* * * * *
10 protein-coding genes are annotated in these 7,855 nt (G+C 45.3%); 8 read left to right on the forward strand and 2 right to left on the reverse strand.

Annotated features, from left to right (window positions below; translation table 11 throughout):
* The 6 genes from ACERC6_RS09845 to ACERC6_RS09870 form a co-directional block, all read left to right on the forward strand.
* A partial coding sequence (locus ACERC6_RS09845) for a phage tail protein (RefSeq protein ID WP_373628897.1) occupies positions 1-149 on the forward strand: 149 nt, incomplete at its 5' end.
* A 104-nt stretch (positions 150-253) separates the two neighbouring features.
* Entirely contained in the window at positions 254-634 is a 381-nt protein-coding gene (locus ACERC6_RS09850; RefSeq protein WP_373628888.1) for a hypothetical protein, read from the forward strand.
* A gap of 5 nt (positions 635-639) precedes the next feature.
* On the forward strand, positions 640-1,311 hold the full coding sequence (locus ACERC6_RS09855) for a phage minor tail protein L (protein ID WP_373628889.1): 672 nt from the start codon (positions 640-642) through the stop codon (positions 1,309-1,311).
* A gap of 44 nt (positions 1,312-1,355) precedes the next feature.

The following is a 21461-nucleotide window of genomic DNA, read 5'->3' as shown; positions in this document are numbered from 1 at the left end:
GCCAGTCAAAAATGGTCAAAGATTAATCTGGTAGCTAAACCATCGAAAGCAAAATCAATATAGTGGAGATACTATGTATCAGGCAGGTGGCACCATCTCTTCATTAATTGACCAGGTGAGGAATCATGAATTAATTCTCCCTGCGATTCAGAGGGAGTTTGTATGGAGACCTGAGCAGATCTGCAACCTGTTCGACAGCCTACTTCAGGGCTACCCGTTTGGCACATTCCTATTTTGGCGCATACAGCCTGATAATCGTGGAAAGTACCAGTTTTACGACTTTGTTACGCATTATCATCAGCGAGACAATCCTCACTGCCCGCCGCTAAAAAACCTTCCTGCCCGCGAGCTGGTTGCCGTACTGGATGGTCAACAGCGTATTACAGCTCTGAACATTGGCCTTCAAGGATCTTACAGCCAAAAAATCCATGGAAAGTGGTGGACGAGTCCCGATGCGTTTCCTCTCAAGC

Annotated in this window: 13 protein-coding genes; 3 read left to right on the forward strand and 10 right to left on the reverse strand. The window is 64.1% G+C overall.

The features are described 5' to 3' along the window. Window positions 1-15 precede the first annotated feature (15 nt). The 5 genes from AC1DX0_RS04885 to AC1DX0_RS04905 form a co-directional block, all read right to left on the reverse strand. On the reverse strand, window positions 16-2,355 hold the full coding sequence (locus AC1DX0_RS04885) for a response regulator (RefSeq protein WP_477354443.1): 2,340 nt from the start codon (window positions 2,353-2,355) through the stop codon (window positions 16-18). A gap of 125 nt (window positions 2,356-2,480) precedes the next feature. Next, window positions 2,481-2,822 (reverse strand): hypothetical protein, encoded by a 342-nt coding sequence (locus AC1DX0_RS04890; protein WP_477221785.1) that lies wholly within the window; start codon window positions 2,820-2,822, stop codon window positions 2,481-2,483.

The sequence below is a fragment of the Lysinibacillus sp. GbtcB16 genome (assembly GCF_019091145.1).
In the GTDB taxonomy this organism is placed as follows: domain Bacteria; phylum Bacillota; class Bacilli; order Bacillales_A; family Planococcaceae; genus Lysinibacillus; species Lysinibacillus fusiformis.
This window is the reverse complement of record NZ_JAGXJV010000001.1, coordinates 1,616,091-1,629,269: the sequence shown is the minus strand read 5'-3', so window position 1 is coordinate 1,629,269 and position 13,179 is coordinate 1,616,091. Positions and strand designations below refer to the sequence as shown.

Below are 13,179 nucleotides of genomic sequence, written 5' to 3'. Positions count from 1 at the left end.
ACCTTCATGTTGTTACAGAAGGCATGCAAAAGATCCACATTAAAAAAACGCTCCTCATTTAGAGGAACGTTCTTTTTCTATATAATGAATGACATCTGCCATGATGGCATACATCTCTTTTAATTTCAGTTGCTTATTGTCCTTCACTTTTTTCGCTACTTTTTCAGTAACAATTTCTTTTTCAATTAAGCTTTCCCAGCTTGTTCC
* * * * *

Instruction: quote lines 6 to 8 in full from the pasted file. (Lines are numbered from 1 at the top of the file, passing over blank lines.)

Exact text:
* Entirely contained in the window at positions 254-634 is a 381-nt protein-coding gene (locus ACERC6_RS09850; RefSeq protein WP_373628888.1) for a hypothetical protein, read from the forward strand.
* A gap of 5 nt (positions 635-639) precedes the next feature.
* On the forward strand, positions 640-1,311 hold the full coding sequence (locus ACERC6_RS09855) for a phage minor tail protein L (protein ID WP_373628889.1): 672 nt from the start codon (positions 640-642) through the stop codon (positions 1,309-1,311).